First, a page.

Like a car mechanic, we need to get under the hood to see how our patients “work” in their communication engine so that we can best help improve their speech and language skills. There are many standardized tests.
They help us look at the many domains of speech and language. We need a framework, we need a base of comparison with other children or adults to make good treatment decisions.
Preparing for the Assessment
Before assessing, get all the information you can about your client. From observation, interviewing caregivers, teachers, doctors , spouses. Read any relevant clinical information about your client that you can. Try to have the correct testing materials. Know what information and scores you need to get services. Try to have a plan and then a plan B, C, etc.
For example, I have gone to a patient’s home and found that the child may refuse to take the “test” or that the “test” I thought would work doesn’t. There are functional assessments that yield scores. I do those and then get “my hands dirty” and play. An informed play assessment can help you to describe behaviors and communication.
I have found that a well-written description can get services in the absence of scores. However insurance companies are becoming more strict; be thorough in your description.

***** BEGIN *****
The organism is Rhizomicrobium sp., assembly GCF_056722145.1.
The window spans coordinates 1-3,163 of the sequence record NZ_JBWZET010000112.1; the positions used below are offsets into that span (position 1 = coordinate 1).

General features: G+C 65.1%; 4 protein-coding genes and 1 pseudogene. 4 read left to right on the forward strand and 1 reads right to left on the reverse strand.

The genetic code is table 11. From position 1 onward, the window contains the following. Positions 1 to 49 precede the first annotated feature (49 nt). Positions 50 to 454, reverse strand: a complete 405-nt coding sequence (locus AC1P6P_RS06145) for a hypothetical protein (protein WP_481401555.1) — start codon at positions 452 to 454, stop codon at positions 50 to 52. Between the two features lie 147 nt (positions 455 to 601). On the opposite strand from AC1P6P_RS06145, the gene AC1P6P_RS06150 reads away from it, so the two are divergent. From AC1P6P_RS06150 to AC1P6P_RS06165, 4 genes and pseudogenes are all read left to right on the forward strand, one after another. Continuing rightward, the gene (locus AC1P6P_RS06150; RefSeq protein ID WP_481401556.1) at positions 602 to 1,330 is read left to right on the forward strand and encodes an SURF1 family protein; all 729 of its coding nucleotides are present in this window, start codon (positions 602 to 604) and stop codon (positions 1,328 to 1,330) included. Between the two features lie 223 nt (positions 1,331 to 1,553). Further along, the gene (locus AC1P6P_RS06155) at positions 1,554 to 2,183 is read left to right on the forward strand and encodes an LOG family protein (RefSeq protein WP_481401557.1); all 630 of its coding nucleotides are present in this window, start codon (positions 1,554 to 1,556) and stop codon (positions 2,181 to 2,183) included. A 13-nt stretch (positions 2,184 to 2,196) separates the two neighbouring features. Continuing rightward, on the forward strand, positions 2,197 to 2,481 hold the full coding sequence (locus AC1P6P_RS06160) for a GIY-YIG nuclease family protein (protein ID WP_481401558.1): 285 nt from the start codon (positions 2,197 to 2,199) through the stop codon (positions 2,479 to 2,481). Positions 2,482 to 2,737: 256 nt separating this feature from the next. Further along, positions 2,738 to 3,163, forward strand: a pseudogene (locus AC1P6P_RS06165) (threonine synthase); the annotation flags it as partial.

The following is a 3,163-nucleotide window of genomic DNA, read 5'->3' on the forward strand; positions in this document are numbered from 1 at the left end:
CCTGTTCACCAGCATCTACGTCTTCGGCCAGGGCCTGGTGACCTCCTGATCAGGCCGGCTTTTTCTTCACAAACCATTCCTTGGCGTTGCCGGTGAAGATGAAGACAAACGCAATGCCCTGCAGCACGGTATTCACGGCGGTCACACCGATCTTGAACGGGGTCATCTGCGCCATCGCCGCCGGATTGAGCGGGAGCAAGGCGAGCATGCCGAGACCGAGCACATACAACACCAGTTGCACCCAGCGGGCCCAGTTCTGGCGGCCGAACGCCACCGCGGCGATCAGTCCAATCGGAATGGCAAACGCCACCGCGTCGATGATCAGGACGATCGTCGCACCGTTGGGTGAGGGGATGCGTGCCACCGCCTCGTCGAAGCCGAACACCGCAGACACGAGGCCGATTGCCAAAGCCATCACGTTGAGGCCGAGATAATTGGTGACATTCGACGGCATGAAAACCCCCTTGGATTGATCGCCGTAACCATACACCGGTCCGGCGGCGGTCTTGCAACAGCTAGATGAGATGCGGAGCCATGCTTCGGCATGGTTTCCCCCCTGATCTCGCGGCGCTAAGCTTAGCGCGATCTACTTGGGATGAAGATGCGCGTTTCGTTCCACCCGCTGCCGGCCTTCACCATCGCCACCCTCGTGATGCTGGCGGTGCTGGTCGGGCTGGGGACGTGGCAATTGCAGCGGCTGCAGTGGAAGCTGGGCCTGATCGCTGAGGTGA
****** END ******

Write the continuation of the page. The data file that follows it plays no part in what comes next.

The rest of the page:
Standardized assessments are given in a formalized fashion. Here are some tips to get the most out of the short time you have with your patient/client.
- Know the assessment instrument. That can help you be more flexible when giving it and be more discerning about specific subtests.
- Handle the materials, practice on your or your friend’s children. Practice scoring. You can see how some tests are given on YouTube.
- Be Flexible. I initially present items in a formal way. But I have found that you do learn more if you can see how much help a child, or adult needs to complete an item.
- Is one repetition enough? Do I need to provide more gestural cues, or a phonetic cue? What If I change the wording? I can write this information in my report.
- Be aware of how the patient/client is feeling, the environment, time of day etc. If a client has just had Physical Therapy, they may be too tired to answer questions.
- Check caregiver, doctor, patient expectations of the assessment. I always check with the caregiver, teacher, patient. If there is some skill that they want me to assess and work on. If I miss an area of concern then I am not helping the client as I should.
- Be aware of when the client was last assessed. If they were assessed by another company, try to find out which assessment was used. If you are giving the same one within six months it can yield invalid results as the client might remember the items.
A good assessment does not have to be “by the book.” The basic elements should include: good preparation, knowing the assessment instrument and flexibility during the process.